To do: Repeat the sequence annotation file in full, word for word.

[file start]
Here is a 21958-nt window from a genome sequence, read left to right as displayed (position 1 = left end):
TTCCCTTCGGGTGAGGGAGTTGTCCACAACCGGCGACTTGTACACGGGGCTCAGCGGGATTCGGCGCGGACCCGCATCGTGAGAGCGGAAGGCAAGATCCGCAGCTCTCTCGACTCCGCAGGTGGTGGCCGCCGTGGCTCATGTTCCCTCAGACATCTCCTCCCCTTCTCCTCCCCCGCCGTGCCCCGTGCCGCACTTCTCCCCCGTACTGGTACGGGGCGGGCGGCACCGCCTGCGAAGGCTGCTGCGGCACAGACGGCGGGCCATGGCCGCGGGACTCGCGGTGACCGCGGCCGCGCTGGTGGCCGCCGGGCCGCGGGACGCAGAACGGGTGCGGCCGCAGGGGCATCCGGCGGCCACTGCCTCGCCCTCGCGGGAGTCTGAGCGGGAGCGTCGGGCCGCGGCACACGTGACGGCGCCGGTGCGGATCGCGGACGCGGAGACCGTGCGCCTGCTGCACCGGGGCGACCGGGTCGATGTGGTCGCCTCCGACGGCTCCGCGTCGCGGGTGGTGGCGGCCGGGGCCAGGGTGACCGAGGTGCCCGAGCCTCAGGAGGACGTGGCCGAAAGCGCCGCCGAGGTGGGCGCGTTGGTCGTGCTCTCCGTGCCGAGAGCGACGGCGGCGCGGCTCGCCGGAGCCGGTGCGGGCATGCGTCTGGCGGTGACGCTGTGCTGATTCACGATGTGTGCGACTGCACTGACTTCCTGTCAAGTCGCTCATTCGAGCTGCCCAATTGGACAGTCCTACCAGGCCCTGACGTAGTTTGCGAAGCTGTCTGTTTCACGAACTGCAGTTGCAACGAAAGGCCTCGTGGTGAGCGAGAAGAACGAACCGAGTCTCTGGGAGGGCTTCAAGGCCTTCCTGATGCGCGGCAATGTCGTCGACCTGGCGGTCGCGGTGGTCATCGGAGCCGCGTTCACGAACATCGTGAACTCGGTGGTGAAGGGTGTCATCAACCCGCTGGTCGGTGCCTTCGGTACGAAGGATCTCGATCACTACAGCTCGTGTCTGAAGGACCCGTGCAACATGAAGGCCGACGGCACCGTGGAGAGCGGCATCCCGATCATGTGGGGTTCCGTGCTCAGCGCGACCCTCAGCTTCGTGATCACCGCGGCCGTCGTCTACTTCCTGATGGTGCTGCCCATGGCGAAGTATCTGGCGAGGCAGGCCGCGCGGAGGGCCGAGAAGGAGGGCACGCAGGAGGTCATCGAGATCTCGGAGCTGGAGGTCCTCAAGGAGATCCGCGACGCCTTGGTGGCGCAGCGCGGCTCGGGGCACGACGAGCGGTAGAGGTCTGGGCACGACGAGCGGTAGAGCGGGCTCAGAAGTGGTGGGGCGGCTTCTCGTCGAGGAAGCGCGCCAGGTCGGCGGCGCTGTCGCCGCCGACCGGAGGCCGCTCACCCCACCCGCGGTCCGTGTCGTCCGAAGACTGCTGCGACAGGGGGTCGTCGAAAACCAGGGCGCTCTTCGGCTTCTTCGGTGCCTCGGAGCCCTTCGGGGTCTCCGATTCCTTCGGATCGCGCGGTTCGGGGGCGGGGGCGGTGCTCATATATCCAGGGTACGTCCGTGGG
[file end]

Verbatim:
Here is a 21958-nt window from a genome sequence, read left to right as displayed (position 1 = left end):
TTCCCTTCGGGTGAGGGAGTTGTCCACAACCGGCGACTTGTACACGGGGCTCAGCGGGATTCGGCGCGGACCCGCATCGTGAGAGCGGAAGGCAAGATCCGCAGCTCTCTCGACTCCGCAGGTGGTGGCCGCCGTGGCTCATGTTCCCTCAGACATCTCCTCCCCTTCTCCTCCCCCGCCGTGCCCCGTGCCGCACTTCTCCCCCGTACTGGTACGGGGCGGGCGGCACCGCCTGCGAAGGCTGCTGCGGCACAGACGGCGGGCCATGGCCGCGGGACTCGCGGTGACCGCGGCCGCGCTGGTGGCCGCCGGGCCGCGGGACGCAGAACGGGTGCGGCCGCAGGGGCATCCGGCGGCCACTGCCTCGCCCTCGCGGGAGTCTGAGCGGGAGCGTCGGGCCGCGGCACACGTGACGGCGCCGGTGCGGATCGCGGACGCGGAGACCGTGCGCCTGCTGCACCGGGGCGACCGGGTCGATGTGGTCGCCTCCGACGGCTCCGCGTCGCGGGTGGTGGCGGCCGGGGCCAGGGTGACCGAGGTGCCCGAGCCTCAGGAGGACGTGGCCGAAAGCGCCGCCGAGGTGGGCGCGTTGGTCGTGCTCTCCGTGCCGAGAGCGACGGCGGCGCGGCTCGCCGGAGCCGGTGCGGGCATGCGTCTGGCGGTGACGCTGTGCTGATTCACGATGTGTGCGACTGCACTGACTTCCTGTCAAGTCGCTCATTCGAGCTGCCCAATTGGACAGTCCTACCAGGCCCTGACGTAGTTTGCGAAGCTGTCTGTTTCACGAACTGCAGTTGCAACGAAAGGCCTCGTGGTGAGCGAGAAGAACGAACCGAGTCTCTGGGAGGGCTTCAAGGCCTTCCTGATGCGCGGCAATGTCGTCGACCTGGCGGTCGCGGTGGTCATCGGAGCCGCGTTCACGAACATCGTGAACTCGGTGGTGAAGGGTGTCATCAACCCGCTGGTCGGTGCCTTCGGTACGAAGGATCTCGATCACTACAGCTCGTGTCTGAAGGACCCGTGCAACATGAAGGCCGACGGCACCGTGGAGAGCGGCATCCCGATCATGTGGGGTTCCGTGCTCAGCGCGACCCTCAGCTTCGTGATCACCGCGGCCGTCGTCTACTTCCTGATGGTGCTGCCCATGGCGAAGTATCTGGCGAGGCAGGCCGCGCGGAGGGCCGAGAAGGAGGGCACGCAGGAGGTCATCGAGATCTCGGAGCTGGAGGTCCTCAAGGAGATCCGCGACGCCTTGGTGGCGCAGCGCGGCTCGGGGCACGACGAGCGGTAGAGGTCTGGGCACGACGAGCGGTAGAGCGGGCTCAGAAGTGGTGGGGCGGCTTCTCGTCGAGGAAGCGCGCCAGGTCGGCGGCGCTGTCGCCGCCGACCGGAGGCCGCTCACCCCACCCGCGGTCCGTGTCGTCCGAAGACTGCTGCGACAGGGGGTCGTCGAAAACCAGGGCGCTCTTCGGCTTCTTCGGTGCCTCGGAGCCCTTCGGGGTCTCCGATTCCTTCGGATCGCGCGGTTCGGGGGCGGGGGCGGTGCTCATATATCCAGGGTACGTCCGTGGG